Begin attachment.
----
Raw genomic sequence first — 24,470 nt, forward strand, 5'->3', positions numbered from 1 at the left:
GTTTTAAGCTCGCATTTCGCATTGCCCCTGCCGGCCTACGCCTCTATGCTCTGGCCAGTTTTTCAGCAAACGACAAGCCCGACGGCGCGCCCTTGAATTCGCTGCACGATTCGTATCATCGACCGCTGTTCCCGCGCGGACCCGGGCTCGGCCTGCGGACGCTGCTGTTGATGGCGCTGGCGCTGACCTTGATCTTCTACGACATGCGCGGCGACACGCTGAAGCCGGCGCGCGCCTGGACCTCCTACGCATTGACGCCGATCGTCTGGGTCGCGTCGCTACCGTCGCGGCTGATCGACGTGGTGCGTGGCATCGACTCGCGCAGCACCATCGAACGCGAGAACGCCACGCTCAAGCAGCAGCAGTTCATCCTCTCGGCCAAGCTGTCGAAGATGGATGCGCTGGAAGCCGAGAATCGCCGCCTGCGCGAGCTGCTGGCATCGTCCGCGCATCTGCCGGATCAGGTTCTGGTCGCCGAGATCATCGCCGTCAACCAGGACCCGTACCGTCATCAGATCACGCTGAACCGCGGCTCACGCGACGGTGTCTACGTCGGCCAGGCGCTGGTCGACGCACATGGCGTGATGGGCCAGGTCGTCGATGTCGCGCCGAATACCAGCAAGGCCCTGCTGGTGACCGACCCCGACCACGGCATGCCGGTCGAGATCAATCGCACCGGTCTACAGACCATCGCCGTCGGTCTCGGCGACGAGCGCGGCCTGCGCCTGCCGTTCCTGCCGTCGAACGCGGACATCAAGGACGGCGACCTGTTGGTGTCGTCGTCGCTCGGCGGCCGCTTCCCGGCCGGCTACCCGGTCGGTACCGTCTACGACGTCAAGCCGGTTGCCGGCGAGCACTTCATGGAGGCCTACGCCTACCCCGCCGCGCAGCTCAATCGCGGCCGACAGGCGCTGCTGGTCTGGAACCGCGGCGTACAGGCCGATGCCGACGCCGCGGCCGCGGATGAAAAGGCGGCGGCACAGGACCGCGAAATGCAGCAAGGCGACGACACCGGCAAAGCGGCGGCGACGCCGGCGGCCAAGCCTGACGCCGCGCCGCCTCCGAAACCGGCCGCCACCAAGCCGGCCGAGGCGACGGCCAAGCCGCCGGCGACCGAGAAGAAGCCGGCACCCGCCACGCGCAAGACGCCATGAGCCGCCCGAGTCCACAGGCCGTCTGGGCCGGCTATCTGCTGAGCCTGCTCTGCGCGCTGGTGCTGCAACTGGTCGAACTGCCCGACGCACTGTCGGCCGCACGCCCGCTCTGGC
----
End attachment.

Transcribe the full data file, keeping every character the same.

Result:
Raw genomic sequence first — 24,470 nt, forward strand, 5'->3', positions numbered from 1 at the left:
GTTTTAAGCTCGCATTTCGCATTGCCCCTGCCGGCCTACGCCTCTATGCTCTGGCCAGTTTTTCAGCAAACGACAAGCCCGACGGCGCGCCCTTGAATTCGCTGCACGATTCGTATCATCGACCGCTGTTCCCGCGCGGACCCGGGCTCGGCCTGCGGACGCTGCTGTTGATGGCGCTGGCGCTGACCTTGATCTTCTACGACATGCGCGGCGACACGCTGAAGCCGGCGCGCGCCTGGACCTCCTACGCATTGACGCCGATCGTCTGGGTCGCGTCGCTACCGTCGCGGCTGATCGACGTGGTGCGTGGCATCGACTCGCGCAGCACCATCGAACGCGAGAACGCCACGCTCAAGCAGCAGCAGTTCATCCTCTCGGCCAAGCTGTCGAAGATGGATGCGCTGGAAGCCGAGAATCGCCGCCTGCGCGAGCTGCTGGCATCGTCCGCGCATCTGCCGGATCAGGTTCTGGTCGCCGAGATCATCGCCGTCAACCAGGACCCGTACCGTCATCAGATCACGCTGAACCGCGGCTCACGCGACGGTGTCTACGTCGGCCAGGCGCTGGTCGACGCACATGGCGTGATGGGCCAGGTCGTCGATGTCGCGCCGAATACCAGCAAGGCCCTGCTGGTGACCGACCCCGACCACGGCATGCCGGTCGAGATCAATCGCACCGGTCTACAGACCATCGCCGTCGGTCTCGGCGACGAGCGCGGCCTGCGCCTGCCGTTCCTGCCGTCGAACGCGGACATCAAGGACGGCGACCTGTTGGTGTCGTCGTCGCTCGGCGGCCGCTTCCCGGCCGGCTACCCGGTCGGTACCGTCTACGACGTCAAGCCGGTTGCCGGCGAGCACTTCATGGAGGCCTACGCCTACCCCGCCGCGCAGCTCAATCGCGGCCGACAGGCGCTGCTGGTCTGGAACCGCGGCGTACAGGCCGATGCCGACGCCGCGGCCGCGGATGAAAAGGCGGCGGCACAGGACCGCGAAATGCAGCAAGGCGACGACACCGGCAAAGCGGCGGCGACGCCGGCGGCCAAGCCTGACGCCGCGCCGCCTCCGAAACCGGCCGCCACCAAGCCGGCCGAGGCGACGGCCAAGCCGCCGGCGACCGAGAAGAAGCCGGCACCCGCCACGCGCAAGACGCCATGAGCCGCCCGAGTCCACAGGCCGTCTGGGCCGGCTATCTGCTGAGCCTGCTCTGCGCGCTGGTGCTGCAACTGGTCGAACTGCCCGACGCACTGTCGGCCGCACGCCCGCTCTGGC